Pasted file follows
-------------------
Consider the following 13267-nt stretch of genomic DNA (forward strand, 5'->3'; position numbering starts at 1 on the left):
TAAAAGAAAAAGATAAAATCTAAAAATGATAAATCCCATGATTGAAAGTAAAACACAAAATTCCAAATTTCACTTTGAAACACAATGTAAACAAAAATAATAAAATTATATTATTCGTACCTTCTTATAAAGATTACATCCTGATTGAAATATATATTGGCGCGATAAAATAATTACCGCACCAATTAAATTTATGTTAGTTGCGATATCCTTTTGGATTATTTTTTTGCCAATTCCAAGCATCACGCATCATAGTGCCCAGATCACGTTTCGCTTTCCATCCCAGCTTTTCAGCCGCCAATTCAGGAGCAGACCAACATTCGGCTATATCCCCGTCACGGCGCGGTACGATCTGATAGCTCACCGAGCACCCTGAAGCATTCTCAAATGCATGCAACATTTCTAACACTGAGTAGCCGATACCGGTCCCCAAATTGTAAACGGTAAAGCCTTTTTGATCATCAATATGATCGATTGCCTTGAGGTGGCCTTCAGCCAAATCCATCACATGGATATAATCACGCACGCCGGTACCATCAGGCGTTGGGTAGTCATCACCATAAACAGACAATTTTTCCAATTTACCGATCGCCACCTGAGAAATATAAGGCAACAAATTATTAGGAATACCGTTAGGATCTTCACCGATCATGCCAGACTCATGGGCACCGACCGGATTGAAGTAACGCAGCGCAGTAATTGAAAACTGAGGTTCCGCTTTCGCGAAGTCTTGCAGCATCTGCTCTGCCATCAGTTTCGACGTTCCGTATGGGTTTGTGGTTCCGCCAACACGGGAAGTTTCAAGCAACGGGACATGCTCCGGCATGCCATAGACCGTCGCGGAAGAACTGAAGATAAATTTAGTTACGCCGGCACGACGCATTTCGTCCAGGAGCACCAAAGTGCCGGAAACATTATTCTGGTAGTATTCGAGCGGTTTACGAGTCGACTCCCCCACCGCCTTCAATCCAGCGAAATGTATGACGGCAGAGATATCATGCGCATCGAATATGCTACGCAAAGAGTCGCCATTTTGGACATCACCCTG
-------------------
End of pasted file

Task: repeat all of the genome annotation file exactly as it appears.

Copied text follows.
Consider the following 13267-nt stretch of genomic DNA (forward strand, 5'->3'; position numbering starts at 1 on the left):
TAAAAGAAAAAGATAAAATCTAAAAATGATAAATCCCATGATTGAAAGTAAAACACAAAATTCCAAATTTCACTTTGAAACACAATGTAAACAAAAATAATAAAATTATATTATTCGTACCTTCTTATAAAGATTACATCCTGATTGAAATATATATTGGCGCGATAAAATAATTACCGCACCAATTAAATTTATGTTAGTTGCGATATCCTTTTGGATTATTTTTTTGCCAATTCCAAGCATCACGCATCATAGTGCCCAGATCACGTTTCGCTTTCCATCCCAGCTTTTCAGCCGCCAATTCAGGAGCAGACCAACATTCGGCTATATCCCCGTCACGGCGCGGTACGATCTGATAGCTCACCGAGCACCCTGAAGCATTCTCAAATGCATGCAACATTTCTAACACTGAGTAGCCGATACCGGTCCCCAAATTGTAAACGGTAAAGCCTTTTTGATCATCAATATGATCGATTGCCTTGAGGTGGCCTTCAGCCAAATCCATCACATGGATATAATCACGCACGCCGGTACCATCAGGCGTTGGGTAGTCATCACCATAAACAGACAATTTTTCCAATTTACCGATCGCCACCTGAGAAATATAAGGCAACAAATTATTAGGAATACCGTTAGGATCTTCACCGATCATGCCAGACTCATGGGCACCGACCGGATTGAAGTAACGCAGCGCAGTAATTGAAAACTGAGGTTCCGCTTTCGCGAAGTCTTGCAGCATCTGCTCTGCCATCAGTTTCGACGTTCCGTATGGGTTTGTGGTTCCGCCAACACGGGAAGTTTCAAGCAACGGGACATGCTCCGGCATGCCATAGACCGTCGCGGAAGAACTGAAGATAAATTTAGTTACGCCGGCACGACGCATTTCGTCCAGGAGCACCAAAGTGCCGGAAACATTATTCTGGTAGTATTCGAGCGGTTTACGAGTCGACTCCCCCACCGCCTTCAATCCAGCGAAATGTATGACGGCAGAGATATCATGCGCATCGAATATGCTACGCAAAGAGTCGCCATTTTGGACATCACCCTG